Meanwhile, inflation ate away at Mexico’s economy, resulting in a devaluation of the peso. The spiral began in 1976 when the exchange rate jumped from 12.50 to 20.50 pesos per US dollar (64 percent currency devaluation). The “boom” in oil prices justified spending in oil-related projects. Oil was also used as collateral for additional borrowing. As a consequence, debt levels doubled between 1976-1981causing a financial crisis that preceded the bank nationalizations in 1982.
The International Monetary Fund and the World Bank forced Mexico to adopt severe austerity measures. This almost wiped out public sector jobs and services and the poor paid for the elites’ malfeasance.
The Final Solution
In 1985, de la Madrid announced state controlled businesses would be sold to private buyers as part of the government’s campaign to raise state revenues and promote economic efficiency. The message was that the private sector could do it better.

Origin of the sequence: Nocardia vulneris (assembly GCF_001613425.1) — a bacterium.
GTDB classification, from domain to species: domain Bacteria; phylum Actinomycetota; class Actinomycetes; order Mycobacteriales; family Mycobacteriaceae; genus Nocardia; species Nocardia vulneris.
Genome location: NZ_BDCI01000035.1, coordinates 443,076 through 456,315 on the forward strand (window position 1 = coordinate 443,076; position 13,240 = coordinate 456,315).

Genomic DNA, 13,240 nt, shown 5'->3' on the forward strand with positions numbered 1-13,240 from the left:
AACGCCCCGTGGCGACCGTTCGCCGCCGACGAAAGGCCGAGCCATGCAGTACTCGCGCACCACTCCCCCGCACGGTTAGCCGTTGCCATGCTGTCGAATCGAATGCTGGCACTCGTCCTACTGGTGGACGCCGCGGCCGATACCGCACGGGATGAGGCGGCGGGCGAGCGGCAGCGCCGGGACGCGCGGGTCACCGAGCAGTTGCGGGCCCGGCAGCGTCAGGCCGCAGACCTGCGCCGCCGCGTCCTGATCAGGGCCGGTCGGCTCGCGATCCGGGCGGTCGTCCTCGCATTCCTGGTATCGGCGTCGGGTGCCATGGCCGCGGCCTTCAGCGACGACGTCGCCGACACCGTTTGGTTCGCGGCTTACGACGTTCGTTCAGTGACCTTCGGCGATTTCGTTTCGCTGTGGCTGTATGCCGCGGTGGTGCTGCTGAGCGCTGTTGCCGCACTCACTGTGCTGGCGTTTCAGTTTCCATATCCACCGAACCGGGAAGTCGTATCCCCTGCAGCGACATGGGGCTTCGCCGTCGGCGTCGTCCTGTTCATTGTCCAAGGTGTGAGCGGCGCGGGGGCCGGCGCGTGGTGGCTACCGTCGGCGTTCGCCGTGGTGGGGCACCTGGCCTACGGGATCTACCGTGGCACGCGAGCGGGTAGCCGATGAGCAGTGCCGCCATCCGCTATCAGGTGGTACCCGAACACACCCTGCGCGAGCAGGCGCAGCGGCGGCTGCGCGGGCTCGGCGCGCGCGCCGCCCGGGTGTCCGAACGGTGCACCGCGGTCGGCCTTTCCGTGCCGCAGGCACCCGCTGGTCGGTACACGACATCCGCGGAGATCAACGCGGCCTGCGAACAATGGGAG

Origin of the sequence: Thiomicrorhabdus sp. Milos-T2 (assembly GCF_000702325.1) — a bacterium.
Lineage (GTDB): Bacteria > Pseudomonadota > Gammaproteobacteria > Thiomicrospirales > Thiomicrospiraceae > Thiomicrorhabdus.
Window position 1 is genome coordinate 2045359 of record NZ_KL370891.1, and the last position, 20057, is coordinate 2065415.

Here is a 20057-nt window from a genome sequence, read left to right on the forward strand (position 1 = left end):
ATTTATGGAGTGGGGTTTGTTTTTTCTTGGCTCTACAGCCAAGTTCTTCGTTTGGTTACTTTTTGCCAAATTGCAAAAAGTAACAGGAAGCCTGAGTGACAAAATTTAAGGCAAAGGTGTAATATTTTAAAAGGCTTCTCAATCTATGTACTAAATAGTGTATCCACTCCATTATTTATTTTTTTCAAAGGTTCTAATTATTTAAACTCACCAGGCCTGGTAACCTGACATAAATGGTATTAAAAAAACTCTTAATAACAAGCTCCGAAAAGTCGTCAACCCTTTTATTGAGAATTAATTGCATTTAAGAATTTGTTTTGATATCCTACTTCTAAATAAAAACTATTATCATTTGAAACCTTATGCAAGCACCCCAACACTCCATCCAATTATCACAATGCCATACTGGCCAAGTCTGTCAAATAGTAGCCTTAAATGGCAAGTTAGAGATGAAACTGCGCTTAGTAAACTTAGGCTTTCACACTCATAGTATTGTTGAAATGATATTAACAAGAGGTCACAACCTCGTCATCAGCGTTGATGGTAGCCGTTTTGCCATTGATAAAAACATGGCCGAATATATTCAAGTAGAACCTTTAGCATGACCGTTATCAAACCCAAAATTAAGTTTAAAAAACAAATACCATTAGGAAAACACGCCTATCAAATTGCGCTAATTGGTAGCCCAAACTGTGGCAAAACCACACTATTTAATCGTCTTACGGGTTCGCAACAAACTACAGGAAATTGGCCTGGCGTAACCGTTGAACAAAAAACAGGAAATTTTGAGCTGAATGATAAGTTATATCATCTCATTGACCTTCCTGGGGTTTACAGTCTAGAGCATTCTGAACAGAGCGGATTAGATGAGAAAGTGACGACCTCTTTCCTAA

In 1988, U.S. involvement in Mexican economic policy became more apparent. Under Salinas de Gortari, a new generation of US-trained economists and policymakers implemented market-oriented strategies that the United States promoted in Eastern Europe and the Soviet Union. It laid the groundwork for the North American Free Trade Agreement (NAFTA)—a free trade agreement with the United States and Canada, reducing the role of the public sector and eliminating social legislation. The myth was job creation and job stability.
As in the case of Pinochet’s Chile, many high ranking Mexican politicos went to Ivy League graduate schools. These universities played a role similar to the U.S. Army’s center at Fort Benning, Ga., the School of the Americas that trained 60,000 South and Central American soldiers.
To name a few technocrats: President Ernesto Zedillo (Yale, Ph.D., ’78), Carlos Salinas de Gotari (Harvard, Ph.D., ’78) and Miguel de la Madrid (Harvard, master’s, ’65) as well as finance secretaries Jaime Serra Puche (Yale, Ph. D., ’79) and Guillermo Ortiz Martinez (Stanford, Ph. D., ’77). The Mexican alumni admired and emulated their mentors and professors at elite U.S. Management Schools.